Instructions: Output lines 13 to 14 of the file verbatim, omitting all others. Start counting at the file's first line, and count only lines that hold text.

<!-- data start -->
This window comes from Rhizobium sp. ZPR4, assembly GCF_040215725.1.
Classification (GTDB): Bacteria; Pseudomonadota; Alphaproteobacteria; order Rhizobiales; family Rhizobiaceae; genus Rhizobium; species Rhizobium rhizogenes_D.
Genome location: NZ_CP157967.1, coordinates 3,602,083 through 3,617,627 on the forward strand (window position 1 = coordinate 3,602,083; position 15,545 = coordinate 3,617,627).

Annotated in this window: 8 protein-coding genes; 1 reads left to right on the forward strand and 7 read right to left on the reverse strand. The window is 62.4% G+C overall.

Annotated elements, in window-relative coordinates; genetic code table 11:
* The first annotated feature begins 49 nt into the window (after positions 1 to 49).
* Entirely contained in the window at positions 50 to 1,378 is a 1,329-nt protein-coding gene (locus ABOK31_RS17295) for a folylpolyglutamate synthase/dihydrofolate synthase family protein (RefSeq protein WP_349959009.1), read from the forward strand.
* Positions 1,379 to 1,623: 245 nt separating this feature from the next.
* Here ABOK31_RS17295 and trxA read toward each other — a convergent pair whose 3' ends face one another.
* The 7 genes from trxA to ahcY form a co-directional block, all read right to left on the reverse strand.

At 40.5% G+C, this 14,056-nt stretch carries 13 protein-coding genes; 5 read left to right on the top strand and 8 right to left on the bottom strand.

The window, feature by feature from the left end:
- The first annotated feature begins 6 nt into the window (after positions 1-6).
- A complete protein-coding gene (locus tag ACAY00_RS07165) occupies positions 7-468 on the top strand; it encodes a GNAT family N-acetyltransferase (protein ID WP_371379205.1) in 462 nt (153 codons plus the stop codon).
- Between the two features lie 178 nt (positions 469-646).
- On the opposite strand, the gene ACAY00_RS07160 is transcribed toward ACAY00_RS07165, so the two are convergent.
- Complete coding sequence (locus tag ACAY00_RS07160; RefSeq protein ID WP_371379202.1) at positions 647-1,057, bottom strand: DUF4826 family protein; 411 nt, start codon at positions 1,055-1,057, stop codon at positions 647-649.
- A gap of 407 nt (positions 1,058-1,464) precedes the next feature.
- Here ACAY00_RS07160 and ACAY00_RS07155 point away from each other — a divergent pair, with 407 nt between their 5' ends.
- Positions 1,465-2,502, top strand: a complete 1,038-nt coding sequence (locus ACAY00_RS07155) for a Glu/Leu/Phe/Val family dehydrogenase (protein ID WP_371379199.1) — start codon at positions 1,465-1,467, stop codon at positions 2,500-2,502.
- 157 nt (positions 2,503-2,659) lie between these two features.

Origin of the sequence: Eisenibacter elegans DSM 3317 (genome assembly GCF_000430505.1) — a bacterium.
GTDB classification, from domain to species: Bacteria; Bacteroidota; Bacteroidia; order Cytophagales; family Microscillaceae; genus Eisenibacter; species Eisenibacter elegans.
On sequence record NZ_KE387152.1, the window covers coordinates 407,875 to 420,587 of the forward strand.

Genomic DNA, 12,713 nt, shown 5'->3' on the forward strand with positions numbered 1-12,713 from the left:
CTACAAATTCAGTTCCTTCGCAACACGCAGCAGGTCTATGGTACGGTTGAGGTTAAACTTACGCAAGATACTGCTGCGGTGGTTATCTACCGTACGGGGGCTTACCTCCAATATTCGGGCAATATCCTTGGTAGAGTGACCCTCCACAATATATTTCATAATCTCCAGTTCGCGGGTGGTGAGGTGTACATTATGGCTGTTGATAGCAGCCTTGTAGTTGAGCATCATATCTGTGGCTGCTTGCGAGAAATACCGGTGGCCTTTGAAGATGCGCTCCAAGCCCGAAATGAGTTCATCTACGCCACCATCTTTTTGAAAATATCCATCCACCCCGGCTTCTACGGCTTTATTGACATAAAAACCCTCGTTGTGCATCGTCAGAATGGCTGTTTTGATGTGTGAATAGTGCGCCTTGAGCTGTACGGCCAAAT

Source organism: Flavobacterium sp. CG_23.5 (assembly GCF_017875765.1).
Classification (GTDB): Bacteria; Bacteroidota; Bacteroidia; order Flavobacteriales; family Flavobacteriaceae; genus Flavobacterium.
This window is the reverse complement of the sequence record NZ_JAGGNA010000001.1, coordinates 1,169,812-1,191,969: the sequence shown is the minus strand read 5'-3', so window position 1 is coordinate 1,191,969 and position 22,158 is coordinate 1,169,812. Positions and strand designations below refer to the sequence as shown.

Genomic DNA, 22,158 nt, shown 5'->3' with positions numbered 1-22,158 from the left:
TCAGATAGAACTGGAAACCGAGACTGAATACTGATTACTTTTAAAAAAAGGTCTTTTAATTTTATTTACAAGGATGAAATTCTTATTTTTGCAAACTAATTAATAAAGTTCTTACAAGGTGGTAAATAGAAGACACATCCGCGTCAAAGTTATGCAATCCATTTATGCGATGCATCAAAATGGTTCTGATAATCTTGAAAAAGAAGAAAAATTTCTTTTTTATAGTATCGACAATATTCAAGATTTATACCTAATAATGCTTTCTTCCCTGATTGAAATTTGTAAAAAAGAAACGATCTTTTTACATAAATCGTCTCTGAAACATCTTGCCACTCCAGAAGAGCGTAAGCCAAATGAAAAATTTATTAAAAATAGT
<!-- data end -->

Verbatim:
- The first annotated feature begins 6 nt into the window (after positions 1-6).
- A complete protein-coding gene (locus tag ACAY00_RS07165) occupies positions 7-468 on the top strand; it encodes a GNAT family N-acetyltransferase (protein ID WP_371379205.1) in 462 nt (153 codons plus the stop codon).